Do you know how to breathe?
One of our most basic tools for managing our emotions and reactions is our breathe. Unfortunately, many people don't breathe in a way that calms them and instead engage in anxious breathing that just escalates overwhelming emotions.
In our Transformation series, I want to offer you new tools to use to help you manage your thoughts, feelings, and reactions. As you journey forward, these tools will help you stay calm, grounded, and conscious of the present moment.
When you breathe, do you feel it in your belly or in your upper lungs? Anxious breathing is in the upper lungs. We are aiming for deep belly breathes that help us bring down our overwhelming emotions and ground us.
Ready to learn how to breathe, even though it is something you do every moment of every day?!
Put your hand on your belly. Imagine there is a balloon in your belly and on the inhale you are inflating the balloon. Breathe in through your nose, inhale all the way down into your belly and inflate the balloon. Try not to get caught in upper lung breathing. When we get anxious, we usually get caught in short, shallow breathes in our upper lungs. This is not calming; it’s anxiety-increasing, the opposite of what we are working towards. Ideally, your upper chest is not moving at this point. Just the balloon in your belly. You will feel your hand move outward as you inflate the balloon.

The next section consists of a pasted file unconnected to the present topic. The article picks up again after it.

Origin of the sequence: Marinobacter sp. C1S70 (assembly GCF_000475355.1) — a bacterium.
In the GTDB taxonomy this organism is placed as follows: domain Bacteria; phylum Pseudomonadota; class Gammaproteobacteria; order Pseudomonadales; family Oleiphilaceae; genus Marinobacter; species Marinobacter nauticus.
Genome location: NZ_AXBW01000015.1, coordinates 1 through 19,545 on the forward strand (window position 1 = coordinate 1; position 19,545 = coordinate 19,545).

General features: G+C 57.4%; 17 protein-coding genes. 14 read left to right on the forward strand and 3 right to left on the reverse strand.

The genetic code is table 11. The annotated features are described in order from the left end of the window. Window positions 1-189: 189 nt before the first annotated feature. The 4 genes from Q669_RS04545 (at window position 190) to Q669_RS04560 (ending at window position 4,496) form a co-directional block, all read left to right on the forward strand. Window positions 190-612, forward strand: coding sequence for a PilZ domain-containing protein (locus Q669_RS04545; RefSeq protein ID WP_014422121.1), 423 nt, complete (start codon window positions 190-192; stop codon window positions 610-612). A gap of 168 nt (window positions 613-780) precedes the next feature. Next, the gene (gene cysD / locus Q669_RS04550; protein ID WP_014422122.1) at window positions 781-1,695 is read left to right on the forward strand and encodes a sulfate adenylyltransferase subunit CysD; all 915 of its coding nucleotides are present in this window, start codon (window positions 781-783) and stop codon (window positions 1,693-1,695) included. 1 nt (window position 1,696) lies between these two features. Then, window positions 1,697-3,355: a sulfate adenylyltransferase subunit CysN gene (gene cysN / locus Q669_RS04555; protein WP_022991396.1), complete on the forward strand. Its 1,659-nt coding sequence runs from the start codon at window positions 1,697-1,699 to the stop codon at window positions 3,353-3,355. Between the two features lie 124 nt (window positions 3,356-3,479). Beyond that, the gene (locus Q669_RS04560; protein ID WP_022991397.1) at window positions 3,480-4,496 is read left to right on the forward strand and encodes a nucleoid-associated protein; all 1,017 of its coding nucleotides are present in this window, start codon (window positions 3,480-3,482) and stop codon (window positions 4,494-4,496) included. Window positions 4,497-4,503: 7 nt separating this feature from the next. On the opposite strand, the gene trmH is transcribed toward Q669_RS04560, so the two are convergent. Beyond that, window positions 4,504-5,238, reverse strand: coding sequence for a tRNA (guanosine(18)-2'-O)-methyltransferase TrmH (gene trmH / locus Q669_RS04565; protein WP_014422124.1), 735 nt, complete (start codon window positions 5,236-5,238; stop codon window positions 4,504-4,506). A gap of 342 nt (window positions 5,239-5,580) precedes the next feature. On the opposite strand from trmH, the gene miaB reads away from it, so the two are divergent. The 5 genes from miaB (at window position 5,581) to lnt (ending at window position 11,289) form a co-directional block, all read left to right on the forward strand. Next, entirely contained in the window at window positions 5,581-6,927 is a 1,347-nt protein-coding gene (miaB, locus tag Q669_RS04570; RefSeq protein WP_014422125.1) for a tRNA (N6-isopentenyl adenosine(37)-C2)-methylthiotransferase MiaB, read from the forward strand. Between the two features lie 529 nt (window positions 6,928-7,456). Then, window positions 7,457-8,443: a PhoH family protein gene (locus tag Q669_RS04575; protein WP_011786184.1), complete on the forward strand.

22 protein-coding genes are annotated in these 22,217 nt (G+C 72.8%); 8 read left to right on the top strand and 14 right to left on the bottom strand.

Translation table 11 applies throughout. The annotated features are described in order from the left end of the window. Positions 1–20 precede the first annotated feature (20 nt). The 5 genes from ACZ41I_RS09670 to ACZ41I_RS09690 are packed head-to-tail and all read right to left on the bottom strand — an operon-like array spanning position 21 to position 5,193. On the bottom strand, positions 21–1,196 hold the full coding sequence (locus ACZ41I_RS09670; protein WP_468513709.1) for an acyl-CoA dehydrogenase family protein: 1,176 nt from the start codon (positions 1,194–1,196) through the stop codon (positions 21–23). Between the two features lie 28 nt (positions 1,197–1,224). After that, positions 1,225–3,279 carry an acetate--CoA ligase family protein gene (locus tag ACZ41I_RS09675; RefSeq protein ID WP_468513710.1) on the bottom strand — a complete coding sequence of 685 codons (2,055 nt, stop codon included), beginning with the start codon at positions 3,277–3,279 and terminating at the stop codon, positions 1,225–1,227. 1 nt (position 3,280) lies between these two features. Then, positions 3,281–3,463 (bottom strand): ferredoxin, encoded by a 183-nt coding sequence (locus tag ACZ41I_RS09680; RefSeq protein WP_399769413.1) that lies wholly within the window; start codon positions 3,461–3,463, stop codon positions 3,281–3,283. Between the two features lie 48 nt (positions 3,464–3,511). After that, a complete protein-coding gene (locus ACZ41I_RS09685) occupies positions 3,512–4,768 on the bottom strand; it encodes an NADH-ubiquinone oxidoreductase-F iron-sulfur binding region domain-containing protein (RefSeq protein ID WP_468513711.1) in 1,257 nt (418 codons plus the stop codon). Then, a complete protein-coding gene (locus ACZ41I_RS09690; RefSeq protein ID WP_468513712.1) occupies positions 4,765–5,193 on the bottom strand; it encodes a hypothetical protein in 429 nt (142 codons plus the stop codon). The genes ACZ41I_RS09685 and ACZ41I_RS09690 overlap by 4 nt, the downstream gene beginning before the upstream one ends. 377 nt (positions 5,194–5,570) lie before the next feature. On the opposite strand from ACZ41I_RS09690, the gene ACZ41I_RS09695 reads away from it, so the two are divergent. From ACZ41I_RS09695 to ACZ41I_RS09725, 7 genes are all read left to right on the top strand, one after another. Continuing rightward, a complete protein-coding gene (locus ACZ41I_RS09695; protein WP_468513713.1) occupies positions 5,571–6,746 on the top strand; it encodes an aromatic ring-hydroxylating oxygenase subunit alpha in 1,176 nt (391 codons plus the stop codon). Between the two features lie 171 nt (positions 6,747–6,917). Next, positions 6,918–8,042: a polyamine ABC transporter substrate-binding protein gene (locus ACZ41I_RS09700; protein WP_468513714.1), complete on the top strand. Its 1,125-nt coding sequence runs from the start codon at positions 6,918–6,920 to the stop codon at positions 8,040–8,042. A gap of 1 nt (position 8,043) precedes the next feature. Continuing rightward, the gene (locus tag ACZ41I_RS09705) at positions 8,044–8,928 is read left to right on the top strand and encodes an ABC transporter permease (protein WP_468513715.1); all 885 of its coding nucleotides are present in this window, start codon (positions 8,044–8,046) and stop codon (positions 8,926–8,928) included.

On the exhale, deflate the balloon and exhale through your mouth. You can push your hand in and towards your back, to prompt you to stay focused on just exhaling the air in your belly. There is counting that you can be doing along with this, but sometimes that gets cumbersome and confusing as you are starting out. It’s enough for now to just focus on inhaling through your nose and inflating the balloon in your belly and then exhaling through your mouth and deflating the balloon.
This is a great skill to practice proactively, so you build up your arsenal to use it reactively. Proactively means you are doing the breathing when you are calm and feeling in control. Reactively means you are doing the breathing in response to feelings of being anxious and overwhelmed. Practice breathing, consciously, in the morning and evening, on the drive to work, when you are walking down the street, as you are waiting in line to pick up the kids. This is proactive. The more you practice, the more you’ll be able to use it when you are less conscious and more in a place of fear. Practice, practice, practice!